Dr. Butler did not think my mammo looked all that "suspicious" but he said he would not overrule the KP radiologist. so the next step was to get a biopsy,
in my case a stereotactic breast biopsy.
There's lots of info on line about the procedure, but what I really wanted was a picture of the table. There is a good one in the booklet they gave me, so I may try to get that
What does the equipment look like?
A specially designed table is used for stereotactic biopsy. The patient is lying face-down with her breast projecting through a hole in the table. The actual biopsy is done below the table after raising it to gain access to her breast. The procedure also may be done with the patient upright in a chair. An upright study may be best for those women who might have difficulty climbing onto the table or who are unable to lie prone for any reason. You must not move during the procedure.
A paddle-shaped instrument compresses the breast during biopsy. (Like a mammogram) A tray is nearby containing all of the equipment necessary for the biopsy.
Actually in my case the computer was across the room. The procedure was done by a nurse and a doctor. There were two places of concern, and they tried very hard
to get lined up for one punch, but it never happened. What should have taken about 5 minutes took over 30 minutes and by then I was very cranky.
In addition to the specialized equipment needed for x-ray-guided breast biopsy, specially trained technologists and physicians perform the procedure. The images are obtained not with x-ray-exposed film as in conventional mammography, but using computerized or digital imaging in place of a film cassette. This reduces x-ray exposure to the breast and also permits the images to be viewed on a computer monitor seconds after exposure—compared with the several minutes needed to develop x-ray film. The principle of stereotactic biopsy is that a lesion can be located precisely in three dimensions by calculating its apparent change in position on angled x-ray images. The first x-ray locates the abnormality in the breast, after which two stereo views are obtained, each angled 15 degrees to either side of the initial image. The physician then marks the lesion electronically on the stereo images. The computer calculates how much the lesion's position appears to have changed on each of the stereo views, and in this way is able to determine its exact site in three-dimensional space.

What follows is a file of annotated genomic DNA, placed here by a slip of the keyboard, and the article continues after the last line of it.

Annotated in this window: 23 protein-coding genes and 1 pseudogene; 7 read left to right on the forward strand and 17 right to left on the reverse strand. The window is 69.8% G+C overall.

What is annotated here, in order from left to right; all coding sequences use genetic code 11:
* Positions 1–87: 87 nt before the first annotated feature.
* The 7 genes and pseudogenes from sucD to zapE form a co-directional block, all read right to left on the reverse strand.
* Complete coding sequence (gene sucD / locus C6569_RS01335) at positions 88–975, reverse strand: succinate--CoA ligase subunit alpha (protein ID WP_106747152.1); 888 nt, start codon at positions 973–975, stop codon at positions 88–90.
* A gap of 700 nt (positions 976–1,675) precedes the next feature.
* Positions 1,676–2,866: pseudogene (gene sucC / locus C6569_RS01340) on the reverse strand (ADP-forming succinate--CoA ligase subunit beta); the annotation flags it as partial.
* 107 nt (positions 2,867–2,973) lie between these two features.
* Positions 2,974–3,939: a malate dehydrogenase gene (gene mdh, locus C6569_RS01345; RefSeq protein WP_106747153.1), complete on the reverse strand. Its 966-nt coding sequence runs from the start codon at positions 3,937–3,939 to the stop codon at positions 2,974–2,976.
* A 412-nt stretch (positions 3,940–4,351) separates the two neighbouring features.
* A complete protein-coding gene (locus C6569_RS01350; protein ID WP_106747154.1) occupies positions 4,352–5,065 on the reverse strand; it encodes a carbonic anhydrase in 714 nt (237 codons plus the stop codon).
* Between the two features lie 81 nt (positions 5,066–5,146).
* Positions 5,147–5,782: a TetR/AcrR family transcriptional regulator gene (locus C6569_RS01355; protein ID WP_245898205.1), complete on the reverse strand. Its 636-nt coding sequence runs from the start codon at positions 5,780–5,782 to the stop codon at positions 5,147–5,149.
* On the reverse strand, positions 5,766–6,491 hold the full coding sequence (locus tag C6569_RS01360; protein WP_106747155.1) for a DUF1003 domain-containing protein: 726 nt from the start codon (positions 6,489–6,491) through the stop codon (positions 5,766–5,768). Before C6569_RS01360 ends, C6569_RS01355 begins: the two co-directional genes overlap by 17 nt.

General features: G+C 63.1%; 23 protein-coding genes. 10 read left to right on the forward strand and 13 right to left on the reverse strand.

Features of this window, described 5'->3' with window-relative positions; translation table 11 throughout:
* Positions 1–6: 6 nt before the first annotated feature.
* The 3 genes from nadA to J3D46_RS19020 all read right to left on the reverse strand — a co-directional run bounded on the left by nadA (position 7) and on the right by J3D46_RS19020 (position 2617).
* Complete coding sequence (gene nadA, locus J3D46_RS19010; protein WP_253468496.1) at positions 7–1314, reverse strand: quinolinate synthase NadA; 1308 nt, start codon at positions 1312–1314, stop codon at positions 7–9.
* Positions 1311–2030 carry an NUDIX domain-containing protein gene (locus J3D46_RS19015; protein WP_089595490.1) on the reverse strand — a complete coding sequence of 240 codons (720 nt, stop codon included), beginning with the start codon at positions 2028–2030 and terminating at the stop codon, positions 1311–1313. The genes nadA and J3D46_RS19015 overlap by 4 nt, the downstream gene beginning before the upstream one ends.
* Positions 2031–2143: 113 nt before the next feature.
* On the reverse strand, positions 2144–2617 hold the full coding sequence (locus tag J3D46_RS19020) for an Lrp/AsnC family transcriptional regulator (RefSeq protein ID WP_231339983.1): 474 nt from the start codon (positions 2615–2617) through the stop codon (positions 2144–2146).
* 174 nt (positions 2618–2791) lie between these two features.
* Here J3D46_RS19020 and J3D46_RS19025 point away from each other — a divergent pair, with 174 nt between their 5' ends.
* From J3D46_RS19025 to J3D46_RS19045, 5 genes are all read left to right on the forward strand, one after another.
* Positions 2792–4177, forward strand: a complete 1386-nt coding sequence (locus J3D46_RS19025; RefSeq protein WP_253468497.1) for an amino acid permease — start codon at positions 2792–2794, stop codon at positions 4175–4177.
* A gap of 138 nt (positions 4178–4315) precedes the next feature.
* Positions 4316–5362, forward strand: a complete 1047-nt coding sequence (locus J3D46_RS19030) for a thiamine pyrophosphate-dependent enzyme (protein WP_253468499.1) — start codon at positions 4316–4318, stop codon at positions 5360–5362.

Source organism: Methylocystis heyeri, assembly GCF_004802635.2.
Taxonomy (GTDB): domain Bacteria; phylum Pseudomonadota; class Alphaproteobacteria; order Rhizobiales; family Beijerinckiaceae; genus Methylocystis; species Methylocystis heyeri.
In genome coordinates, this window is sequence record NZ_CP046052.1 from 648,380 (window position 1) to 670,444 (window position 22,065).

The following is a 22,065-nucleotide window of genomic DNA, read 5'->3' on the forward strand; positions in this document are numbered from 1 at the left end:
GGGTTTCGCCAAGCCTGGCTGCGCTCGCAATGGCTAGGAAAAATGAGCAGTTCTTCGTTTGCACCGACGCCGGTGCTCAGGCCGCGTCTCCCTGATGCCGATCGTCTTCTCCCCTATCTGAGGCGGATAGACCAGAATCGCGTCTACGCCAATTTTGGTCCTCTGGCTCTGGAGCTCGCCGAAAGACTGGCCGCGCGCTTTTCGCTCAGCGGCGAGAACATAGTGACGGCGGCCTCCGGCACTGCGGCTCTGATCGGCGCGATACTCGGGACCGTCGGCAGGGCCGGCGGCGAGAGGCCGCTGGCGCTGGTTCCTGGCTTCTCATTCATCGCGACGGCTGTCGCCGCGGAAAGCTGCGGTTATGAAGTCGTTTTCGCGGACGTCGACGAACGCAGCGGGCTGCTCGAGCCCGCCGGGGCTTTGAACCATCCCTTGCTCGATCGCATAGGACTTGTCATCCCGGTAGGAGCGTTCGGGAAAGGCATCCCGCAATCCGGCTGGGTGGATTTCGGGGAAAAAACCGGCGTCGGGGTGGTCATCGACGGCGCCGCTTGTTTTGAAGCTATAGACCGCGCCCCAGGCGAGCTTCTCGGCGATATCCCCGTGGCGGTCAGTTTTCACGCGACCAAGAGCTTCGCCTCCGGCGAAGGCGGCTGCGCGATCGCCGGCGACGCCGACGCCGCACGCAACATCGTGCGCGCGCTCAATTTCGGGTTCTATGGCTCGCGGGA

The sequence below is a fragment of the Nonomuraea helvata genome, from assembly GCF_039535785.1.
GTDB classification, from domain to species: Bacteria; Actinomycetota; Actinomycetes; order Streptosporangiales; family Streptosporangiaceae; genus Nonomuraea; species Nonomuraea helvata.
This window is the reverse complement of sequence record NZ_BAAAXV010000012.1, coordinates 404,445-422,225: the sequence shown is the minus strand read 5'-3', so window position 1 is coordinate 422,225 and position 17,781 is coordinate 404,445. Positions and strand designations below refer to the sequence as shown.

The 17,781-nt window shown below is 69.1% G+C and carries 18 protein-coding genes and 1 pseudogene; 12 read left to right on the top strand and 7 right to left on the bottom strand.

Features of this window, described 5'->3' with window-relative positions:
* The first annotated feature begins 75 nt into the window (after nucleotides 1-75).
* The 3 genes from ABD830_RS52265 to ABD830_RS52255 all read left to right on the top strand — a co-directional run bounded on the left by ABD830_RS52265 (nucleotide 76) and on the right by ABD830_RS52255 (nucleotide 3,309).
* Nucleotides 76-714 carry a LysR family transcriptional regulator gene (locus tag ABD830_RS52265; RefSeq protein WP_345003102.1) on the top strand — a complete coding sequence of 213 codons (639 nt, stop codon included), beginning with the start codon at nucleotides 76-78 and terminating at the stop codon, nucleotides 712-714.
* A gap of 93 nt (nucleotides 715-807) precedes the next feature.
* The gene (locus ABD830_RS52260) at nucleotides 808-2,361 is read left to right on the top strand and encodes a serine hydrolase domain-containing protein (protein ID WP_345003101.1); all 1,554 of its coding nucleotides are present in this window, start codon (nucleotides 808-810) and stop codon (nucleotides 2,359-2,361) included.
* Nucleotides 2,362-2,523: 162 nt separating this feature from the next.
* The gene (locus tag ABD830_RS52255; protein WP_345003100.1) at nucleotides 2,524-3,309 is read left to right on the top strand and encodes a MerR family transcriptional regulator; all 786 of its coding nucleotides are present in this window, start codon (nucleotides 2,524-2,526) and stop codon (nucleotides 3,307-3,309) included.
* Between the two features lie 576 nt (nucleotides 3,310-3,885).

The biopsy instrument used in this procedure is called a vacuum-assisted device (VAD), which consists of an inner needle with a trough extending from it at one end and an overlying sheath. When the sheath is retracted, a vacuum is used to pull breast tissue into the needle trough. The outer sheath rapidly moves forward to cut the tissue and collect it in the trough.
An advantage of the VAD is that the needle is inserted only once into the breast without having to withdraw the needle after each sampling. Biopsies are obtained in an orderly manner by rotating the probe, assuring that the entire region of interest will be sampled.
The first step is to clean the skin and inject a local anesthetic. A small nick is made in the skin and the tip of the biopsy needle is advanced to the previously calculated site of the lesion. At this point stereo images are again obtained to confirm that the needle tip is actually within the lesion. Usually six to 12 samples are collected when the VAD is used. Then a final set of images is obtained. If they show that the lesion has been mostly or completely removed, a small clip is left at the biopsy site so that it can be easily located if the lesion proves to be cancer. Once the biopsy is complete the skin opening is covered with a dressing; it need not be sutured. You will be told to avoid strenuous activity for 24 hours after returning home, but then usually will be able to resume normal activities